Good luck Ireland - look after yourself....

My seat belt is fastened and little Molly is sitting in between me and Deirdre all excited as its her first time on a plane.  In 36 hours we will be in Sydney Australia, which will be our new home for the next few years, maybe for the rest of our lives.  As I look out the window  going up through the clouds I look down on the green fields outside Dublin and feel a tear starting to congregate in my left eye.  How did it get to this? why could it not have worked out differently?.... ah well what the hell, we are on the plane now so there's no going back.

In 2003 I set up my own small building company and in the first few years we were going great guns.  Ireland was buzzing and most people where doing home improvements or extensions and there wasn't enough hours in the day to get through the work.  By 2005 I had 12 really good men working for me and there was no problem picking up jobs.  In fact I turned down more than I accepted as I just didn't have the men to do the work.  Not a bad complaint all the same.

At that time I was living in a nice bungalow, but I spoke to my bank manager and he told me he could organise a €500,000 mortgage so we decided to build ourselves our dream home and in 2007 we moved in  - life was good and Deirdre and myself were living a comfortable life and money was always available.  In 2007 my bank manager told me he could organise more funding for me if I wanted to buy some land.  A cracking site went on the market just outside Dublin and in the middle of 2007, I was top bid and bought the land for €3,000,000.  It was a lot of money and I was a little apprehensive about borrowing it but my architect and estate agent advised we could get 50 houses on the land and in 12 months we could sell it with full planning permission for €4,500,000 - not a bad turn for 12 months work.  My bank manager loved the deal and told me to go for it-  so I did.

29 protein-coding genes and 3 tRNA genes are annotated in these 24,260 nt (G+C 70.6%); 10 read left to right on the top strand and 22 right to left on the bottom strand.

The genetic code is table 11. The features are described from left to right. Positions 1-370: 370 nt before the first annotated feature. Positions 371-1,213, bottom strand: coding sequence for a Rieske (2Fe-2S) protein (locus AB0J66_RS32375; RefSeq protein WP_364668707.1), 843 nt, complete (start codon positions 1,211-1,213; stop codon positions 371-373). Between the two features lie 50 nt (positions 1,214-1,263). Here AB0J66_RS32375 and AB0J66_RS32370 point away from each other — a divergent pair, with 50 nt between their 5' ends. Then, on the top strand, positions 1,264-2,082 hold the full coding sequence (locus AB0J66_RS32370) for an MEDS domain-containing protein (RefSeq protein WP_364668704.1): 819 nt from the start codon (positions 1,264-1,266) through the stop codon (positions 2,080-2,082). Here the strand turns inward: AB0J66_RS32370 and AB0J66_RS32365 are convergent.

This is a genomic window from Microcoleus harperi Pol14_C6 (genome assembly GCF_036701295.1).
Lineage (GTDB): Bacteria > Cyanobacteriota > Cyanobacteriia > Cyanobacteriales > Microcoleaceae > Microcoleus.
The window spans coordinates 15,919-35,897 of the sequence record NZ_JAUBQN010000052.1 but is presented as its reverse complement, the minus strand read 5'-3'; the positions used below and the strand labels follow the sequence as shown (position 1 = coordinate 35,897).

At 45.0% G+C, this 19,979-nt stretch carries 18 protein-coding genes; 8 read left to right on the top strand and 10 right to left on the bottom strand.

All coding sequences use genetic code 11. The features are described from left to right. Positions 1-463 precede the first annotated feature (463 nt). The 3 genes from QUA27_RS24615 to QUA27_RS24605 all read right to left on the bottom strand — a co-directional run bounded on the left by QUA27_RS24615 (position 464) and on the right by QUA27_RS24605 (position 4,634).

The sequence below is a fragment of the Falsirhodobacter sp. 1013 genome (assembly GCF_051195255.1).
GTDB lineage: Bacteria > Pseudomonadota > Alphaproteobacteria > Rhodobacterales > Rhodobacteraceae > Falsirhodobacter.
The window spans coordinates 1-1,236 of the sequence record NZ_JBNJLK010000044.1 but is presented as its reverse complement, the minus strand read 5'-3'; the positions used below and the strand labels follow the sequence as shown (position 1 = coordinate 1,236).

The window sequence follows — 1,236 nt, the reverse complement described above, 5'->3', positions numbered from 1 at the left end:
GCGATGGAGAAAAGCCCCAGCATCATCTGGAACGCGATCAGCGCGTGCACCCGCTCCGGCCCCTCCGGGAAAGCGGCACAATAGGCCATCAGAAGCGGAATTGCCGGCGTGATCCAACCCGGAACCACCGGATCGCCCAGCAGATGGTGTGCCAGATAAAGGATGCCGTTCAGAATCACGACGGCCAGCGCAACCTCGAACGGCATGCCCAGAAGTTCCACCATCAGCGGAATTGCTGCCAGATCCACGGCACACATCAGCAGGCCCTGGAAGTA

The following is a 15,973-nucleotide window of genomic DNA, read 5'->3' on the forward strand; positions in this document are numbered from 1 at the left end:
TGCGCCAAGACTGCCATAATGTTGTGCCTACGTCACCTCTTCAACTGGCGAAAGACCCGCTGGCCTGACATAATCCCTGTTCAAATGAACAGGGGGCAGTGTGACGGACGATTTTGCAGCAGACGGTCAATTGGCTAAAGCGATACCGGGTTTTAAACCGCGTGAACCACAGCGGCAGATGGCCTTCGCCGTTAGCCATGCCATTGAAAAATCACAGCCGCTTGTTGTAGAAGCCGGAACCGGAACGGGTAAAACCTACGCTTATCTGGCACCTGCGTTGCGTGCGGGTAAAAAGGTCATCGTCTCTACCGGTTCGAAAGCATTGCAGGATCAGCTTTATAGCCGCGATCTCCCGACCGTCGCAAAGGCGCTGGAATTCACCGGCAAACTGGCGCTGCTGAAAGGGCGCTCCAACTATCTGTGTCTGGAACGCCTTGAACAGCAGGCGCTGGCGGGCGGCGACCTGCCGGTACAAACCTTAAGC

Then in 2008 I remember the collapse of Lehman's bank and nearly immediately there was a global financial crisis which seemed to affect everyone across the world.  Well certainly in Ireland the banks stopped lending altogether and there was a noticeable swing in the work situation and by 2009, the construction industry in the country came to a stop.  One of the most difficult parts of this downturn meant I had to lay 11 out of the 12 men off who had been very loyal to me over the years, but I just didn't have the money or work to pay them and keep them on board.

Overall I worked out between one thing and another I had €5,000,000 of debt and was earning approx. €50,000 per annum from picking up the odd job here and there.  Life went from being very comfortable and busy in 2006/2007 to being an absolute struggle in 2009/10,11 and 2012.

I started speaking to my bank in 2010 telling them that work was thin on the ground and that I was struggling to keep the repayments.  They just kept telling me that I had to pay and that they could not write any debt down or accommodate me in any way.  The assets I had were valued at €850,000 so that left a shortfall of €4,150,000 - how was I ever going to pay that back - I simply wasn't.